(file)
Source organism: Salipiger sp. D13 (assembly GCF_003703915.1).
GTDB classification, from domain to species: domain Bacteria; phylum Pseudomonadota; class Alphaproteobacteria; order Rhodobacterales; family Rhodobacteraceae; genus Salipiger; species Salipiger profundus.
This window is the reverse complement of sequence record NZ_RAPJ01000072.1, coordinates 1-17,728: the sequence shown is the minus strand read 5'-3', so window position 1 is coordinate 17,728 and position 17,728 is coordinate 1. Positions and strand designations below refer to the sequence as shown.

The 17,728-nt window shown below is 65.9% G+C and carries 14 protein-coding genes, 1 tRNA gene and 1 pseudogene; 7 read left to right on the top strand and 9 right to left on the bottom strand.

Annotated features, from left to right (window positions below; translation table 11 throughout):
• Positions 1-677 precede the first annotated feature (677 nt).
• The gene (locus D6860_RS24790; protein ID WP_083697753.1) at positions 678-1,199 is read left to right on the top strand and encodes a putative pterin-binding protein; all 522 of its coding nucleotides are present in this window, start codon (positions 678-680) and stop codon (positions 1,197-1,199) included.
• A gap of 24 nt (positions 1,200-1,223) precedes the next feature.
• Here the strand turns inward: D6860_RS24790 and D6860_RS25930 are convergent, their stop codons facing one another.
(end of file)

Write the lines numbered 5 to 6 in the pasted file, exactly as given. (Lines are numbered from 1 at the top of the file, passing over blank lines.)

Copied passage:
Annotated features, from left to right (window positions below; translation table 11 throughout):
• Positions 1-677 precede the first annotated feature (677 nt).